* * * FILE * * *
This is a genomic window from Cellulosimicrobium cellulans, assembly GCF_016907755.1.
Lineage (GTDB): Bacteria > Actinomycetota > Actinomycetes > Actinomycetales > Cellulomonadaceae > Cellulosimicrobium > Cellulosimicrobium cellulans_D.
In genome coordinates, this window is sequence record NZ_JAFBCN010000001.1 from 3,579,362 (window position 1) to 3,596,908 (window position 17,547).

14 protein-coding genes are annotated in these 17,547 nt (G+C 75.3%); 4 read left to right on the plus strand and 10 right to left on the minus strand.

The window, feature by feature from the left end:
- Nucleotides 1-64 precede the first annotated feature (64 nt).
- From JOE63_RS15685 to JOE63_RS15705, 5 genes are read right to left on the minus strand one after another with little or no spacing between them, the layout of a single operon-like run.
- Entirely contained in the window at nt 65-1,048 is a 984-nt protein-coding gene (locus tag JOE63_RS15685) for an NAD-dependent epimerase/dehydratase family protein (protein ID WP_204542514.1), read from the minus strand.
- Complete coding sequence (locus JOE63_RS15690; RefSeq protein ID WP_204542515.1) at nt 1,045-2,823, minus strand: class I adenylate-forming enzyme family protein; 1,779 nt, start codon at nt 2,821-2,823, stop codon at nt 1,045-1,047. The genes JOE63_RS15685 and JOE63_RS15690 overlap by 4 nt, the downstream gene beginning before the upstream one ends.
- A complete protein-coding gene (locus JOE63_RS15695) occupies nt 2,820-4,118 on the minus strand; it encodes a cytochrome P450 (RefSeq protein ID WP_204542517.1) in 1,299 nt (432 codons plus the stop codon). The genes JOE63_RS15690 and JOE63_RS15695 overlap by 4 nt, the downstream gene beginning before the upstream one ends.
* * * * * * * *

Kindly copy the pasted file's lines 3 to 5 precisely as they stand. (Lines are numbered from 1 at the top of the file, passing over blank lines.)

In genome coordinates, this window is sequence record NZ_JAFBCN010000001.1 from 3,579,362 (window position 1) to 3,596,908 (window position 17,547).

14 protein-coding genes are annotated in these 17,547 nt (G+C 75.3%); 4 read left to right on the plus strand and 10 right to left on the minus strand.

The window, feature by feature from the left end: